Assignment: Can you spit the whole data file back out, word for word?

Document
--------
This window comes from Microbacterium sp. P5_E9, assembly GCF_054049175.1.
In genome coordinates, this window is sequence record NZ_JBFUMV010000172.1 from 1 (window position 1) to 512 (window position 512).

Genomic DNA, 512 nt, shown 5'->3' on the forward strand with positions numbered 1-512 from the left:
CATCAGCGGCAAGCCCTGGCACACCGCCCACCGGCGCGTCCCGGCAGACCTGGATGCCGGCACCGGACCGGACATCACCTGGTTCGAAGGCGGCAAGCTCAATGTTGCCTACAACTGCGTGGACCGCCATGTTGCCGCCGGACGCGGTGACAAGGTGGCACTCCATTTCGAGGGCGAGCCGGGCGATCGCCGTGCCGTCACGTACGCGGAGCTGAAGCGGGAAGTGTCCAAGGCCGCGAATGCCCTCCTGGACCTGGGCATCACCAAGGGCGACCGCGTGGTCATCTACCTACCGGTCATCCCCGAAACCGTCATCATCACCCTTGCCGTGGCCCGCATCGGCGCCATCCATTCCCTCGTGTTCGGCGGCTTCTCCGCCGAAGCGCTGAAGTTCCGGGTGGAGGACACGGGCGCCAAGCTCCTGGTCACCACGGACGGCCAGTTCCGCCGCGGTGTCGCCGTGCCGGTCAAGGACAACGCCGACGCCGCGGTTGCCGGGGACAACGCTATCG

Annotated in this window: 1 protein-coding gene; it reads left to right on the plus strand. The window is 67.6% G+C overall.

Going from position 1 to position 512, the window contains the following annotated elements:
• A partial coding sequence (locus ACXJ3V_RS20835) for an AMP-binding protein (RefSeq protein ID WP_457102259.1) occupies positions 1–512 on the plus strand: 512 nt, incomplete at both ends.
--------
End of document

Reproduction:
This window comes from Microbacterium sp. P5_E9, assembly GCF_054049175.1.
In genome coordinates, this window is sequence record NZ_JBFUMV010000172.1 from 1 (window position 1) to 512 (window position 512).

Genomic DNA, 512 nt, shown 5'->3' on the forward strand with positions numbered 1-512 from the left:
CATCAGCGGCAAGCCCTGGCACACCGCCCACCGGCGCGTCCCGGCAGACCTGGATGCCGGCACCGGACCGGACATCACCTGGTTCGAAGGCGGCAAGCTCAATGTTGCCTACAACTGCGTGGACCGCCATGTTGCCGCCGGACGCGGTGACAAGGTGGCACTCCATTTCGAGGGCGAGCCGGGCGATCGCCGTGCCGTCACGTACGCGGAGCTGAAGCGGGAAGTGTCCAAGGCCGCGAATGCCCTCCTGGACCTGGGCATCACCAAGGGCGACCGCGTGGTCATCTACCTACCGGTCATCCCCGAAACCGTCATCATCACCCTTGCCGTGGCCCGCATCGGCGCCATCCATTCCCTCGTGTTCGGCGGCTTCTCCGCCGAAGCGCTGAAGTTCCGGGTGGAGGACACGGGCGCCAAGCTCCTGGTCACCACGGACGGCCAGTTCCGCCGCGGTGTCGCCGTGCCGGTCAAGGACAACGCCGACGCCGCGGTTGCCGGGGACAACGCTATCG

Annotated in this window: 1 protein-coding gene; it reads left to right on the plus strand. The window is 67.6% G+C overall.

Going from position 1 to position 512, the window contains the following annotated elements:
• A partial coding sequence (locus ACXJ3V_RS20835) for an AMP-binding protein (RefSeq protein ID WP_457102259.1) occupies positions 1–512 on the plus strand: 512 nt, incomplete at both ends.